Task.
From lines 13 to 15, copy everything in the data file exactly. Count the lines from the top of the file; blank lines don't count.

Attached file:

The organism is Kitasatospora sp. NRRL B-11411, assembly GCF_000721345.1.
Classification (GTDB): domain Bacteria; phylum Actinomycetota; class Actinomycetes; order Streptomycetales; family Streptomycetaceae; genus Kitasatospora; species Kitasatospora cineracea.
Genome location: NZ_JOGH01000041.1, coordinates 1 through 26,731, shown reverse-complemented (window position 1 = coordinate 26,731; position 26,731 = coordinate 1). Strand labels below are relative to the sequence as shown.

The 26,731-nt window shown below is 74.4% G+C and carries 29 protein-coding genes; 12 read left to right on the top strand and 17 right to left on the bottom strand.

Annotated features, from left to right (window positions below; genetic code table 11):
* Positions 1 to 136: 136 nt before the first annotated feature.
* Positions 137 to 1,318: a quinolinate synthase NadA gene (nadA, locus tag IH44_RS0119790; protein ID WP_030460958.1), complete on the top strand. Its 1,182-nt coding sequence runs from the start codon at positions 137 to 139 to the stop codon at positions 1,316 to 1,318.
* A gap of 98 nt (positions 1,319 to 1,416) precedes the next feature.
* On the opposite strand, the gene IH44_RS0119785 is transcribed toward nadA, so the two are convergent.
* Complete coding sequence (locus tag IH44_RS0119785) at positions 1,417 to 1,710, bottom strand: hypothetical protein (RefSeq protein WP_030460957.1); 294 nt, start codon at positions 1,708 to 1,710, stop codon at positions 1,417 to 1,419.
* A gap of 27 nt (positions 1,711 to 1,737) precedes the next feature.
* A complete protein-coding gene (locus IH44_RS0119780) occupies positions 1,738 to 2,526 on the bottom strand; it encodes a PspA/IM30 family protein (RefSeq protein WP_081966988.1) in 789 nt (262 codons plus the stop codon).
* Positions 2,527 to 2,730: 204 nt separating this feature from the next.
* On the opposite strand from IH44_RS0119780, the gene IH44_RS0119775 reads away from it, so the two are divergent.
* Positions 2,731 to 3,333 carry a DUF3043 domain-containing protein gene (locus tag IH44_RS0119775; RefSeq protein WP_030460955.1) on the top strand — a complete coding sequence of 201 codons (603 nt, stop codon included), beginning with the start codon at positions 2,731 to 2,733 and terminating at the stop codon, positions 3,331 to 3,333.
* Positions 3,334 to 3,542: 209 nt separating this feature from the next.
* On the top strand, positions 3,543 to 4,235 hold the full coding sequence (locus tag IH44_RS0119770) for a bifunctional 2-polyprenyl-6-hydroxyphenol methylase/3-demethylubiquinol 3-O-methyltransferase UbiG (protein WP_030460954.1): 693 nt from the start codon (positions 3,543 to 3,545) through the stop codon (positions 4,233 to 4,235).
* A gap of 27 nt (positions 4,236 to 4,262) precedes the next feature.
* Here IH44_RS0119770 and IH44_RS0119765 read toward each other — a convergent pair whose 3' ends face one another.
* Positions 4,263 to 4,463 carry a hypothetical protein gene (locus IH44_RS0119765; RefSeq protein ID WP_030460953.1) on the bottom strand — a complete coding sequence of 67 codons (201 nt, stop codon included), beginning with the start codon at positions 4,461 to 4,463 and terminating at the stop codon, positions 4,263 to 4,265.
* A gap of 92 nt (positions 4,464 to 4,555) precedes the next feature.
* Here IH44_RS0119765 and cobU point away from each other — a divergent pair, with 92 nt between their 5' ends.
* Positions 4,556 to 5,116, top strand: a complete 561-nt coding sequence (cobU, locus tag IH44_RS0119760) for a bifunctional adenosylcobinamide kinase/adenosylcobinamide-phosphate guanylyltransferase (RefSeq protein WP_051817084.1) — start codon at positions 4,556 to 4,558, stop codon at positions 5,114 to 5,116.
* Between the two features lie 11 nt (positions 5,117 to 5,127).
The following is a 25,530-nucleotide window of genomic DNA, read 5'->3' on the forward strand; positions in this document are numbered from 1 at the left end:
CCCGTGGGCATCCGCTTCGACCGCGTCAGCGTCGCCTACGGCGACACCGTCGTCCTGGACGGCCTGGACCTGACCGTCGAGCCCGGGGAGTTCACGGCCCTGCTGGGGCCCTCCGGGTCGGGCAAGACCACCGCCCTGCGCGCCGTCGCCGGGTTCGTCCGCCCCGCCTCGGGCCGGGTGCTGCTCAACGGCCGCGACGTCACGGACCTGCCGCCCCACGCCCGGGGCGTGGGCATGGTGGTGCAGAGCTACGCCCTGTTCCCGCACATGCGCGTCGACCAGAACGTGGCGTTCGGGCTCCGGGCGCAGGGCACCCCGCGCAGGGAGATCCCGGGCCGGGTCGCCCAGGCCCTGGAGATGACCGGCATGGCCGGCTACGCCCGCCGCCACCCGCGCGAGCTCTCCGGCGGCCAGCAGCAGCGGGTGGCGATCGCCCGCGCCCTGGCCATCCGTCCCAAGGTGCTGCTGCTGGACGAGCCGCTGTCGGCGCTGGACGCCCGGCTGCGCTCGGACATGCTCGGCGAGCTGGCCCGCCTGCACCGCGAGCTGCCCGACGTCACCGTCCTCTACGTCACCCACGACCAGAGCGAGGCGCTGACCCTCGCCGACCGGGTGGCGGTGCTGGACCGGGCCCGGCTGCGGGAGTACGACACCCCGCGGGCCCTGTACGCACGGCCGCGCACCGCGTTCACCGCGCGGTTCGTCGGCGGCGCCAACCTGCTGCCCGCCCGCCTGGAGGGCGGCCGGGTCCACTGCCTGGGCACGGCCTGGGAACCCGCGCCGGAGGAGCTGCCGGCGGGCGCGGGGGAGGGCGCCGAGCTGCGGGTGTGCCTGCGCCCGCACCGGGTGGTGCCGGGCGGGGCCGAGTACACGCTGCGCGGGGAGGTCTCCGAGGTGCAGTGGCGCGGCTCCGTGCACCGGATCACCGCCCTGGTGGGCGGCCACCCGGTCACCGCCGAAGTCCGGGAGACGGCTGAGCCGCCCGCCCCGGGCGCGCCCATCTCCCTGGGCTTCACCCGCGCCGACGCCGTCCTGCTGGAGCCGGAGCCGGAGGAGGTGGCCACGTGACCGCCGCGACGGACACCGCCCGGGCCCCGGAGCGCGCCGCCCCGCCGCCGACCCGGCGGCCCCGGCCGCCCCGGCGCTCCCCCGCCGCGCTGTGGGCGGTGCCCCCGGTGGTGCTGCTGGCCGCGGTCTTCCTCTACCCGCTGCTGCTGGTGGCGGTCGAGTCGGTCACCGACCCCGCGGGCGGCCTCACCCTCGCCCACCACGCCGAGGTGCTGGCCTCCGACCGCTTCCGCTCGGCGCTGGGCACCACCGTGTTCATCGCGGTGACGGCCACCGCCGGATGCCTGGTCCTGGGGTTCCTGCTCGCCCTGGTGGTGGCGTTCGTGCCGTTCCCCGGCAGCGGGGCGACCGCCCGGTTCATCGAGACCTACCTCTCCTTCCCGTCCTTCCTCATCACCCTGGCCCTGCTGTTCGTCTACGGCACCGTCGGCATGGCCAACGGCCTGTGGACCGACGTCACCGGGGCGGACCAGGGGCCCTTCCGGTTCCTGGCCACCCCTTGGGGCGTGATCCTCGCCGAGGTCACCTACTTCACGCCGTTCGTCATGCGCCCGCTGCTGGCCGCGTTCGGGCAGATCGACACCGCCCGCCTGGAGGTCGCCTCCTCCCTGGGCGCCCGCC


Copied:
* Positions 2,527 to 2,730: 204 nt separating this feature from the next.
* On the opposite strand from IH44_RS0119780, the gene IH44_RS0119775 reads away from it, so the two are divergent.
* Positions 2,731 to 3,333 carry a DUF3043 domain-containing protein gene (locus tag IH44_RS0119775; RefSeq protein WP_030460955.1) on the top strand — a complete coding sequence of 201 codons (603 nt, stop codon included), beginning with the start codon at positions 2,731 to 2,733 and terminating at the stop codon, positions 3,331 to 3,333.